Blogs

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August 18, 2017 11:51 AM Category: Health Equity , Physical Activity by Rosa Riley How can cities prepare for the future of transportation and technology? According to Harriet Tregoning, managing change and designing for adaptation are the best ways to prepare. Tregoning is the former principal deputy secretary of the Office of Community Planning and Development at the U.S. Department of Housing and Urban Development. Transportation in cities is increasingly being changed and driven by technology. The primary technology that has impacted transportation systems has been the automobile itself.  Our current places are ...
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Jul 10, 2017, 2:00 PM, Posted by Emmy Ganos Strong partnerships spanning an array of sectors—including public health, housing, education, transportation and others—are the bedrocks of healthy communities. How do they evolve and what makes them successful? When Mercer Medical Center in Trenton, New Jersey, planned to close its doors more than 10 years ago, many in the community were alarmed by the likely impact on health services available to the city’s large, low-income population. Encouraged by Mayor Douglas Palmer and the State Department of Health, two hospitals, a federally-qualified ...
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It’s a beautiful day and you’re leaving your home for the day. Suddenly, the ground starts to shake: It’s an earthquake! Do you know what to do?   Earthquakes are more common than you think. And they don’t just happen on the West Coast. Globally, there are 500,000 detectable earthquakes every year, the U.S. Geological Survey says. Only about 100,000 of those can be felt, and 100 cause damage.   Though you may not have heard about them in the news, there were earthquakes in California, Greece, Peru, Russia   and other countries   in the past month.   People in Oklahoma   experienced seven earthquakes in 28 hours in early August, causing power ...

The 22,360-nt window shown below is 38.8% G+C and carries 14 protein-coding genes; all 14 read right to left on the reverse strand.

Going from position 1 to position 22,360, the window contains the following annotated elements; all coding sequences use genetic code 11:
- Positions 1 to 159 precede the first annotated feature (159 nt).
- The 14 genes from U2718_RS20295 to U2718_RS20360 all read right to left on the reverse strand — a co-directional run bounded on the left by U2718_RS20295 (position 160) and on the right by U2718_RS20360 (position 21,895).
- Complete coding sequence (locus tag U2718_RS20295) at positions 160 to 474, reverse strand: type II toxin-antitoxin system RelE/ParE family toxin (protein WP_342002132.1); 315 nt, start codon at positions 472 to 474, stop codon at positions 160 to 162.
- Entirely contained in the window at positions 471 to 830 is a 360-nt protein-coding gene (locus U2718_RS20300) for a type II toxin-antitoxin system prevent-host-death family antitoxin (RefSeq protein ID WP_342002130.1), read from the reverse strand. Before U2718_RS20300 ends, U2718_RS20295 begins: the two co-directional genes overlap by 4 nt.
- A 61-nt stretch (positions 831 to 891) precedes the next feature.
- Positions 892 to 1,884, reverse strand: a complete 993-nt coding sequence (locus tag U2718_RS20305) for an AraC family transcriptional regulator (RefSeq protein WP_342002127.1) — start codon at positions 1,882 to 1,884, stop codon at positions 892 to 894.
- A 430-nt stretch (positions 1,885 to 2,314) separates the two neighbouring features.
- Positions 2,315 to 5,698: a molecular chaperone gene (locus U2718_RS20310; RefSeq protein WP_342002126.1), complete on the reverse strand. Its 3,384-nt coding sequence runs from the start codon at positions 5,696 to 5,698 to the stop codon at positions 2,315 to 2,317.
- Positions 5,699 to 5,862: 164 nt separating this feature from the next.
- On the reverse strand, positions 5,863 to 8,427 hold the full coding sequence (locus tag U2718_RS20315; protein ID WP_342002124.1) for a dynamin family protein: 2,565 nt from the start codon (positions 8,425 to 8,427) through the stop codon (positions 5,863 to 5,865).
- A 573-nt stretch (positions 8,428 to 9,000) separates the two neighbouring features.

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August 10, 2017 5:30 PM Category: Health Equity by Rosa Riley Mayor of Los Angeles Eric Garcetti has an ambitious plan to make LA a sustainable city. A four-part series article has featured the plan, which is split into 3 larger categories: environment economy equity The first series article focuses on a general overview of the pLAn being proposed by Mayor Garcetti. The second series article focuses on the environment, specifically focusing on LA’s challenges. However, the third series article moves into the economy, which includes topics of: housing and development mobility and transit prosperity ...
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by Elizabeth Hartig - Project Associate, Planning and Community Health Center This blog was originally published on www.planning.org .  To view the post, click here . APA’s  Plan4Health  project includes 35 coalitions in 27 states working at the intersection of planning and public health. From the development of  Indianapolis’ first pedestrian plan to the launch of a  healthy corner store program in Fort Worth , planners have engaged in strategies to increase access to healthy food or to increase opportunities for physical activity. While Plan4Health defines nutrition and active living as two separate focus areas, ...
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This month, APHA’s Year of Climate Change and Health is looking at agriculture and food safety and security . Due to the increase in pests and disease resulting from climate change, reducing risk to agriculture and ensuring a safe and abundant food system are imperative. Today’s guest blogger is Owen David. He is the produce safety specialist at the New Hampshire Division of Public Health Services, Food Protection Section, which works to prevent outbreaks of foodborne illness by inspecting restaurants and retail food stores. David is implementing a new Produce Safety Program in New Hampshire under a Cooperative Agreement with the US Food ...